Delusion In The Great Gatsby

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The Great Gatsby by F. Scott Fitzgerald, is the best known American novel. Also known as “the great American novel,”(Bruccoli xi) it describes the delusion of the American Dream. The era in which The Great Gatsby was set in was also called the “Jazz Era” because it represented the “anything goes” times of the 1920’s. The idea of the American Dream was fresh in the minds of Americans and immigrants coming from other countries. The American Dream was the right to pursue happiness, become self-made, and equal opportunity. Fitzgerald uses what occurred in the twenties to justify certain decisions made within the novel, characters within The Great Gatsby to explain the delusion of the American Dream, and how his own personal determination created …show more content…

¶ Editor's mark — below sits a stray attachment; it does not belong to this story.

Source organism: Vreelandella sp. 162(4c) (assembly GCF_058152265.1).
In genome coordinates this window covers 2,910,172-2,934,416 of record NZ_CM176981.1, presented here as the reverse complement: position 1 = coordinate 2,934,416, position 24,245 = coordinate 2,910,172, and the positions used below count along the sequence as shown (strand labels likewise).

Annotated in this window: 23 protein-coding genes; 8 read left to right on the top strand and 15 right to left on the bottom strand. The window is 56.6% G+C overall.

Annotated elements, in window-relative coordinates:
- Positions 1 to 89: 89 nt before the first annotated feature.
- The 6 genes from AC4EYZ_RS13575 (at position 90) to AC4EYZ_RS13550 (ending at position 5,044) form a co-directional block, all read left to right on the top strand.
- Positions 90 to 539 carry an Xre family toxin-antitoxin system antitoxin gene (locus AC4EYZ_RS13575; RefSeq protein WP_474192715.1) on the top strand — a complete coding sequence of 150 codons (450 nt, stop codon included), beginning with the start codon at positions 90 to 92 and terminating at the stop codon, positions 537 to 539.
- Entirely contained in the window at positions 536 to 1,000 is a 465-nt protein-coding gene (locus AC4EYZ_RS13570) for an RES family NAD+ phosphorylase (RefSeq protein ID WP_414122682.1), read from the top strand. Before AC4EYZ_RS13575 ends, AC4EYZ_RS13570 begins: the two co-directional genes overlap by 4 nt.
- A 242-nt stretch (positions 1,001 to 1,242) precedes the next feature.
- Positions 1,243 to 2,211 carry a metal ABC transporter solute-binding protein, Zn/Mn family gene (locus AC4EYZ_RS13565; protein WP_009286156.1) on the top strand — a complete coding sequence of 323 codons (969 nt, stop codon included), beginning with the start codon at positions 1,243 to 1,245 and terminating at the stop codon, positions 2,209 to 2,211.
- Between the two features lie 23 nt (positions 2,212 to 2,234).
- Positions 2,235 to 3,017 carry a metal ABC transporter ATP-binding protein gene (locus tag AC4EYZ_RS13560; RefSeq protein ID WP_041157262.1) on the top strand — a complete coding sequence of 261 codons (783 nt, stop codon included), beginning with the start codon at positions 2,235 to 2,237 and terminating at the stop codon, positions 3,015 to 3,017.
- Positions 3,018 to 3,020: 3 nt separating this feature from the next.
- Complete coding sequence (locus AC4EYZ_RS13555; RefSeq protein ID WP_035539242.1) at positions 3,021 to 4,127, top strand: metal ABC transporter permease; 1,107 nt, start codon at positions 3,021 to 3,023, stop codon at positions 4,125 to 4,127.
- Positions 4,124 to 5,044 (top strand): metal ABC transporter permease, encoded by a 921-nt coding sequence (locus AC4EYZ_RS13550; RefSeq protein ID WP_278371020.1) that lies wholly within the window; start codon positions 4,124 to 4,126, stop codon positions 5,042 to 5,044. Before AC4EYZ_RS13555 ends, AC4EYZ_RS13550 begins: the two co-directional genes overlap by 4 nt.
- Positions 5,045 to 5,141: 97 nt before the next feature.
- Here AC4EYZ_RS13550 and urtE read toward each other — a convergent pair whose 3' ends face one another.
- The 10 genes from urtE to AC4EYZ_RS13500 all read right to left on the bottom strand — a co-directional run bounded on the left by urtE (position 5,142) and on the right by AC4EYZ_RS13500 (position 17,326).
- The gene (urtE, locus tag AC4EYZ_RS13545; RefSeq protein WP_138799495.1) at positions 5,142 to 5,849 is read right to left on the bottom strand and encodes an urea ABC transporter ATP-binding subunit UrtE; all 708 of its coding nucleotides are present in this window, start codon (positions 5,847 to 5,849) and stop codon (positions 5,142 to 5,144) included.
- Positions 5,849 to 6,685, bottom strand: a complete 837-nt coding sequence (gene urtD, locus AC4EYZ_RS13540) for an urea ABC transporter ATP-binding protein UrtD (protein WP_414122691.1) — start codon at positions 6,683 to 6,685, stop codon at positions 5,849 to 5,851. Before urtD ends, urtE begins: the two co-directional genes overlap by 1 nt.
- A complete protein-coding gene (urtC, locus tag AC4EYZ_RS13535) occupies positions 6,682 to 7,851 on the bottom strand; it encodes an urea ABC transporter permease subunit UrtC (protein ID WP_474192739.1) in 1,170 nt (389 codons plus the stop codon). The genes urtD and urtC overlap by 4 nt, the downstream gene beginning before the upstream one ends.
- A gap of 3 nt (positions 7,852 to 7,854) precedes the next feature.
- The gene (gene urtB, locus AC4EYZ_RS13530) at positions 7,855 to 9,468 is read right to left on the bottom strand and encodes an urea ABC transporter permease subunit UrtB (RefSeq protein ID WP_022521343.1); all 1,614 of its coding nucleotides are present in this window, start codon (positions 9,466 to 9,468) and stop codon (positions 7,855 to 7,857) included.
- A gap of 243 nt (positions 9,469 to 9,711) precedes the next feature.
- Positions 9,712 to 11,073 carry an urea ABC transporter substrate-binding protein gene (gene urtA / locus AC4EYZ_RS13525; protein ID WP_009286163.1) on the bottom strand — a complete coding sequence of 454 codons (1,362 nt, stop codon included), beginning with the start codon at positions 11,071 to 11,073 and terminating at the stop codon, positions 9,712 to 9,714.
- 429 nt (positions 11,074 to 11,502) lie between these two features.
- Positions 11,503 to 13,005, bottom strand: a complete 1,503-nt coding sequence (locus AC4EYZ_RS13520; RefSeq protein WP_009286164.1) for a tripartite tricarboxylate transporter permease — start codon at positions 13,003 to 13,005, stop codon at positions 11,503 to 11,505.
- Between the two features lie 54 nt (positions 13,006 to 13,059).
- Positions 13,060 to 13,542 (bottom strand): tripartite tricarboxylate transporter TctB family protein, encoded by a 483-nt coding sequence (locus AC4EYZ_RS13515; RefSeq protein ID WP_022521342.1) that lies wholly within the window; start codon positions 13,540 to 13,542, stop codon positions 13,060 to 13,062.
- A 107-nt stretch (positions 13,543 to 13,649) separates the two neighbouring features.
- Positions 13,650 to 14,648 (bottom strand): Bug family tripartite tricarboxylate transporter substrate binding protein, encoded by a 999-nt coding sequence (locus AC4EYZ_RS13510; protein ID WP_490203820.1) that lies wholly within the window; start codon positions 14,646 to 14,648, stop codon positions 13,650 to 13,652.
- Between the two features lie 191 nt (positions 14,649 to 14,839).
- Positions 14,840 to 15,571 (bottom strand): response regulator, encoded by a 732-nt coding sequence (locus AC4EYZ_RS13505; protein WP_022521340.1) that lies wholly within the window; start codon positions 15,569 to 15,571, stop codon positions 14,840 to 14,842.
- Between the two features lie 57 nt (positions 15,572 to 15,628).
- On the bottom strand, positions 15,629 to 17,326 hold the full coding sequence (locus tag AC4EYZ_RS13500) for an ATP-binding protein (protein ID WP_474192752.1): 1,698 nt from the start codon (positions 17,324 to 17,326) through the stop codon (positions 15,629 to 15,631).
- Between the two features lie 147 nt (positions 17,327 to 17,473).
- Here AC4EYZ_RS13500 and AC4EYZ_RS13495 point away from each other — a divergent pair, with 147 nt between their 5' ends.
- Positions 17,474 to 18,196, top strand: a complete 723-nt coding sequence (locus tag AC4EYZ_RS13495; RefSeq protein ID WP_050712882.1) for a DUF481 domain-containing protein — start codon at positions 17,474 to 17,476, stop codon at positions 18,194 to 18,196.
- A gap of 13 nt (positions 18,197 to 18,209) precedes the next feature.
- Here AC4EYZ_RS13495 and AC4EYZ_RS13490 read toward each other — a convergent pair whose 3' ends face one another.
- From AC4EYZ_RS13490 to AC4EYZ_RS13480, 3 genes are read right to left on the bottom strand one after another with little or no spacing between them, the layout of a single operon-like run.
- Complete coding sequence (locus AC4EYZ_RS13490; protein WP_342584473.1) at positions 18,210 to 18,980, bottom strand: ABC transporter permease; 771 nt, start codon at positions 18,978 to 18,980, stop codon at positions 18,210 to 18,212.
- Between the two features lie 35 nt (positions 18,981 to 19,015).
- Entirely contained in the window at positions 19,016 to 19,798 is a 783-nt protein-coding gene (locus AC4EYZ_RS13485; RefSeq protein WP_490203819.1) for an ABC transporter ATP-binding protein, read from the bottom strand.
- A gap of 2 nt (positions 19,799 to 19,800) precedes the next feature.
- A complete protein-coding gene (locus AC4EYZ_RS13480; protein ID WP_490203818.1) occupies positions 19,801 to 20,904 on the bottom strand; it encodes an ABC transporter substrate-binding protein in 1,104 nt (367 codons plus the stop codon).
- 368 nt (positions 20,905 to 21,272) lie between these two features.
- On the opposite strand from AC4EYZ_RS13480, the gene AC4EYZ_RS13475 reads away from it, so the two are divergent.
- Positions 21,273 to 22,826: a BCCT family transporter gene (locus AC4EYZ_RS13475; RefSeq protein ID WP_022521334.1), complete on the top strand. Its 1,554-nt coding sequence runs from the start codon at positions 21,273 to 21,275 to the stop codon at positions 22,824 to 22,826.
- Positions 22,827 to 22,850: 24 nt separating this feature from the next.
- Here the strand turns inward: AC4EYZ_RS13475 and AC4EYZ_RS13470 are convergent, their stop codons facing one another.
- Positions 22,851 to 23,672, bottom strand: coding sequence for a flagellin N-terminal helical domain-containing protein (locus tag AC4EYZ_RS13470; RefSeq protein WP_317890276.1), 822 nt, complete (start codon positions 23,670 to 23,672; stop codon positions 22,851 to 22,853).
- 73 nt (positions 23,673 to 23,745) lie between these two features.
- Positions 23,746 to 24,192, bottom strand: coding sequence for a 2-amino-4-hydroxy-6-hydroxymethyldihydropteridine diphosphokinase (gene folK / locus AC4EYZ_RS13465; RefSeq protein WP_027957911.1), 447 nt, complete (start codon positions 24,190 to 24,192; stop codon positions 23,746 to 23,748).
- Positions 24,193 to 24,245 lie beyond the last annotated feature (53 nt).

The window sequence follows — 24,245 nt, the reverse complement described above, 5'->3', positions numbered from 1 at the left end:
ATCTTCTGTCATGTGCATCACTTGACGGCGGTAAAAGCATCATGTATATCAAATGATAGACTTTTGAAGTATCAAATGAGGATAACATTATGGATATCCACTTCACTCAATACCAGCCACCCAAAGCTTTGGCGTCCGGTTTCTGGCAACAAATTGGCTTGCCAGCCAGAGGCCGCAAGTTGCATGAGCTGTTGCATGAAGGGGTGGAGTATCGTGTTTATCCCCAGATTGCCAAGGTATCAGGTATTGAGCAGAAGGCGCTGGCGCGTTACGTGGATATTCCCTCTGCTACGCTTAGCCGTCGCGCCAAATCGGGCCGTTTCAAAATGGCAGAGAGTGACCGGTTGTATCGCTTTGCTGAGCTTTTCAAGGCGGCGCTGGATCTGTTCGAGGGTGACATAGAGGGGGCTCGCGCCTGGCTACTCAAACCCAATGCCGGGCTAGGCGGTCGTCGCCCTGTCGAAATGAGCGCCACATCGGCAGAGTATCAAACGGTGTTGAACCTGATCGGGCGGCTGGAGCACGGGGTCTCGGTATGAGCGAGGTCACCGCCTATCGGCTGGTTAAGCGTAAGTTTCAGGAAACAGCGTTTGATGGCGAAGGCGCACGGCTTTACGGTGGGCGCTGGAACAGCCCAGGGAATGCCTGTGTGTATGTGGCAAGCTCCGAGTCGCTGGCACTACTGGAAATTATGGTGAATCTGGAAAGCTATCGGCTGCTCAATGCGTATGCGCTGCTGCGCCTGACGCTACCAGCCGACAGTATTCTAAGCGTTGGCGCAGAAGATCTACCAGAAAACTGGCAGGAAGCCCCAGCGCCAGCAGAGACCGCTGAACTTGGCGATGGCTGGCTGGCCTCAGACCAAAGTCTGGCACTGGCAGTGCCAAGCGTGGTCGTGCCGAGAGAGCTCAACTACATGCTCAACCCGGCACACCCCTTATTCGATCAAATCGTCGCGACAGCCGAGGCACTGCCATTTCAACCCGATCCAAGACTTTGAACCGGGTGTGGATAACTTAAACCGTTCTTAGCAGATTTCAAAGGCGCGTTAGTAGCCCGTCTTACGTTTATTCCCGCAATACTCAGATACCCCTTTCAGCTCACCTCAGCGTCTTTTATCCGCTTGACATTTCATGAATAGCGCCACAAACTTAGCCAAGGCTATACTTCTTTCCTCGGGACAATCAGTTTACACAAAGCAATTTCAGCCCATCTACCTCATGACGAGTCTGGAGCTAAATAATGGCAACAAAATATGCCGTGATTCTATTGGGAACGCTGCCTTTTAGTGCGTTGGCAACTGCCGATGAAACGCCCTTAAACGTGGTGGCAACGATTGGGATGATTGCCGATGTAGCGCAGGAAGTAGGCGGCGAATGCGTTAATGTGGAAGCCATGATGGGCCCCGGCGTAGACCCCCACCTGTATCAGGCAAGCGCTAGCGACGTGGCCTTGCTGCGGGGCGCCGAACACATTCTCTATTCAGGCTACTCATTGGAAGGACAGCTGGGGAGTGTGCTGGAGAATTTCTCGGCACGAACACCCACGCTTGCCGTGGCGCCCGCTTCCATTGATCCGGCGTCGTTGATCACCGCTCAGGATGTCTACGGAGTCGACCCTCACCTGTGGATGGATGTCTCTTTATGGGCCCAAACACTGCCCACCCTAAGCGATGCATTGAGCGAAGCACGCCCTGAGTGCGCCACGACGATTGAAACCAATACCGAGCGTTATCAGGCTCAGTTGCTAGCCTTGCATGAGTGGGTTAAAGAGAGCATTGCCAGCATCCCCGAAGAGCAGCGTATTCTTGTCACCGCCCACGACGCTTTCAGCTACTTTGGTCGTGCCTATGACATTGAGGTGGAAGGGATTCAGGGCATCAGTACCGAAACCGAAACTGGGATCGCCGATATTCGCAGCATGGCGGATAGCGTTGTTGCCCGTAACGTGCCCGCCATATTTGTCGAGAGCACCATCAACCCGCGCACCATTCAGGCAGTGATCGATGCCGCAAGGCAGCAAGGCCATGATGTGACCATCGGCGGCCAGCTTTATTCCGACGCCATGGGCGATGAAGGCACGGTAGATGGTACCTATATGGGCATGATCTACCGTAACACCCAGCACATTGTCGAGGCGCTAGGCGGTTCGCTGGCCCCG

This led to the black market of alcohol and secret places in which people could go to drink alcohol. These places were known as speakeasies. Within The Great Gatsby, it is hinted that Gatsby made his wealth through pharmacies in which he sold alcohol illegally. The class of unclassified social statuses emerged between Old and New Money. Old Money described those who were born into wealth usually coming from European royalty. New Money were those who, through hard work, obtained a great amount of wealth. On the imaginary status structure, Old Money was more respected than New Money, though neither got along with the other. Tom Buchanan hated Gatsby’s saying, “Old Sport,” for he believed it was a sign of disrespect and Gatsby’s way of trying to get on the same level as the Old Money people. During the 1920’s, the nation’s wealth doubled and more people moved into the cities. With this came a new woman known as the flapper. A flapper is a thin, young woman with a bobbed haircut, who drank, smoked, and acted more unladylike. Daisy is an example of a flapper girl who is attracted to the extravagant lifestyle of the

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